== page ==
We are not putting value on how important this time is, to both the parents and the newborn.

My leave was not “paid”, mind you. It was covered by my sick leave, which means I will not miss my paycheck for January.

But this is still not paid leave. It was not paid for by my employer. It was covered by sick time that I have earned over the course of my 8-year career in the district. If I had taken more sick days over the years (I take very few, because planning for a sub is more work than just teaching with a cold), I would have been on my own. I would have to choose between my family and paying my bills.

That is not right. Nobody should have to make that decision. And in a surprisingly high number of developed nations, no family will ever have to.

Here is just one of dozens of charts and infographics that show how we match up with other countries in several categories, namely maternity and paternity leave. This particular image comes via Maya Dusenbery at Feministing.com, and comes along with the following quote:

The US is just one of three countries with no guaranteed paid maternity leave, and of 34 developed countries, one of two that doesn’t ensure men can take paternity leave. Only 11 percent of Americans in the private sector have access to some sort of paid family leave. Most other wealthy countries also have things like paid sick days–a benefit that 41 million people in this country lack–and affordable child care. Just imagine!

Read that a few more times, just to let it sink in.

Now take a look at this and see how it sits with you.

I don’t think I need to tell you what I think, but I will anyway because I can’t hold it back.

This is ridiculous and we should be ashamed.

What do we value as a country? I sincerely want to know. I do not know what we value as a nation. But through my experience as a teacher, I can tell you that a good portion of Americans do not value public education or the people who dedicate their sanity to keeping it afloat as others do their best to sink it.

And now I am acutely aware that we are not supporting new parents as they learn to work in the most valuable profession we have- parenting.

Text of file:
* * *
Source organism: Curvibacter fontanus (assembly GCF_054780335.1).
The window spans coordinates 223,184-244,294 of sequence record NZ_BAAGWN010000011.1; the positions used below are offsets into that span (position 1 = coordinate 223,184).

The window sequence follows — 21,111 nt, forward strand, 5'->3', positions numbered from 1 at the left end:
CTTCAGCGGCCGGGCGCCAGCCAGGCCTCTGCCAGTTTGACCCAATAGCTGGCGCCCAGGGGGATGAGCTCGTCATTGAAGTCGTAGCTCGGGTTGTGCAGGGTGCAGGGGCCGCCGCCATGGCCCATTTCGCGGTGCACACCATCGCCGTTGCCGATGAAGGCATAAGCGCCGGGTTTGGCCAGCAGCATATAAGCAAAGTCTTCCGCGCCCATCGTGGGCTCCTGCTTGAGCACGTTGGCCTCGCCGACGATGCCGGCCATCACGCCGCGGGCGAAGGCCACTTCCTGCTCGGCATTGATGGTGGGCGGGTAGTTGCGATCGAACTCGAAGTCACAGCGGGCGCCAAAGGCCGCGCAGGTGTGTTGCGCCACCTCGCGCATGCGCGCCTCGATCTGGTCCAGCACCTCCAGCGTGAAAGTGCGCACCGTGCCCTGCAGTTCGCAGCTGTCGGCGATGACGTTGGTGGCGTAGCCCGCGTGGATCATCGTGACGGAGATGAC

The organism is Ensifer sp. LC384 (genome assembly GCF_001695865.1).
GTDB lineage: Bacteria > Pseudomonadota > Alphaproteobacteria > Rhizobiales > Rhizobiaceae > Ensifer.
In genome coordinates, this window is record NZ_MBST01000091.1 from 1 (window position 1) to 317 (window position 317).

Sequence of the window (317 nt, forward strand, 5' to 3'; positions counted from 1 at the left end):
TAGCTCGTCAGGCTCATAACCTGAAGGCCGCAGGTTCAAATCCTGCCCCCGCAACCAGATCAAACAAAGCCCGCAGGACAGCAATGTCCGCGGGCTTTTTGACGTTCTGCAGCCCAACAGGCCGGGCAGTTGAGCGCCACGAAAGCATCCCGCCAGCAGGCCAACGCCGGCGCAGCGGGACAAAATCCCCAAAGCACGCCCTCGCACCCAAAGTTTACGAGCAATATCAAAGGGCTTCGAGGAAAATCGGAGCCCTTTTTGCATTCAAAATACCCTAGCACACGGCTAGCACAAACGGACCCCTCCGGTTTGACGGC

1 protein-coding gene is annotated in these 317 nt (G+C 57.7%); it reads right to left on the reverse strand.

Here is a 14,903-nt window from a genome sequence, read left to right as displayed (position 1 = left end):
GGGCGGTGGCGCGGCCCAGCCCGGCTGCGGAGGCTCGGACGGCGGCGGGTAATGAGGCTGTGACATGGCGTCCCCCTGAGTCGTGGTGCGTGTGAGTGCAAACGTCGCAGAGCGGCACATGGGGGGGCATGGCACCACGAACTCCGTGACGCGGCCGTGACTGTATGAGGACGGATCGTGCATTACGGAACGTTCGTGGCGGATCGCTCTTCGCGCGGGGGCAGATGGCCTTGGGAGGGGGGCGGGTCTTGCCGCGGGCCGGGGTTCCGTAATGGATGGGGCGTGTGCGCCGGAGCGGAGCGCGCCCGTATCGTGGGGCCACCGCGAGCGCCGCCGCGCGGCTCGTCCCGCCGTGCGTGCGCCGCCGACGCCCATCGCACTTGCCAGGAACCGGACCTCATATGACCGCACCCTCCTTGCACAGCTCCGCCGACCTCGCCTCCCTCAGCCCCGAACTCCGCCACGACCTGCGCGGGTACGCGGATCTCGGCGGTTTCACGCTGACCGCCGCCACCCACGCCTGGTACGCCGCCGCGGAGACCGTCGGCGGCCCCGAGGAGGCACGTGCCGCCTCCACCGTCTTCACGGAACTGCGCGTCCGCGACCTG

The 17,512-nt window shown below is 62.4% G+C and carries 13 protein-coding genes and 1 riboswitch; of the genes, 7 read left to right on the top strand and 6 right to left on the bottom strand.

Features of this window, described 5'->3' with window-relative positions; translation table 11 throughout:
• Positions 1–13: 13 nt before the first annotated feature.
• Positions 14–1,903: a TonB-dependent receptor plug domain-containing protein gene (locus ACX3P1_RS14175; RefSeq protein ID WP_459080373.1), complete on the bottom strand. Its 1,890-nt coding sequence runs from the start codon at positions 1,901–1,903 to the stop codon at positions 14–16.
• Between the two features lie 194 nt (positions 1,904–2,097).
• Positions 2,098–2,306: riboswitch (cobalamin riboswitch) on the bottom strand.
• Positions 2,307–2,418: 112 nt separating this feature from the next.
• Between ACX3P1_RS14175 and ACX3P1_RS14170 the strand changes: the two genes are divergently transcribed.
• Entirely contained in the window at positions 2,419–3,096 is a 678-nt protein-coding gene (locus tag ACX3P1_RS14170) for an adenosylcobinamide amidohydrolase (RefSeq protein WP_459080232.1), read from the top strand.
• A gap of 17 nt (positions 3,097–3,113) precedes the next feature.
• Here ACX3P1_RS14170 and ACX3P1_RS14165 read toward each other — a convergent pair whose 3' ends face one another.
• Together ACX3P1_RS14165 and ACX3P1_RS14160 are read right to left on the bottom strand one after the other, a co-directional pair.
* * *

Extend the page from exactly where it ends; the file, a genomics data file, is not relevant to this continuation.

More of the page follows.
Without granting both mothers AND fathers paid leave, we are setting families up for a rougher road than they deserve. Let’s make this easy on parents, so that they can learn to be good parents.

Plus, if I was not at home with my baby girl, I would not have been able to have a diaper changing happy party, which left her squealing with joy and blowing milk bubbles from the corner of her mouth.

IMG_0483

 

What do you think? Did you get paid or unpaid maternity or paternity leave when you had your child, and if so, how did that impact you? If you did not have leave, do you wish that you did or is it something you wouldn’t have taken anyway? Comment below and let me know!

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13 Comments

  • Reply Josie February 2, 2015 at 9:03 pm

    My husband took 5 days of paid vacation for our first baby (spent the first three in the hospital), and 4 days with the next.
    I used my accrued sick and vacation time to be home with each of my babies. I applied for short term disability insurance *before* I got pregnant (coverage can be denied because pregnancy is a pre-existing condition for short term disability coverage, unlike for health insurance plans), or I would have had to go without a full paycheck for several weeks of each of my maternity leaves. I had to pay my own premium for that coverage, which kicked in about 2/3 of my paycheck after a two-week waiting period. Many people don’t have paid maternity leave (like I didn’t), don’t have much sick or vacation (I had a decent amount), and don’t have short term disability. Some people who work part time and/or for small organizations don’t even have job protected unpaid leave.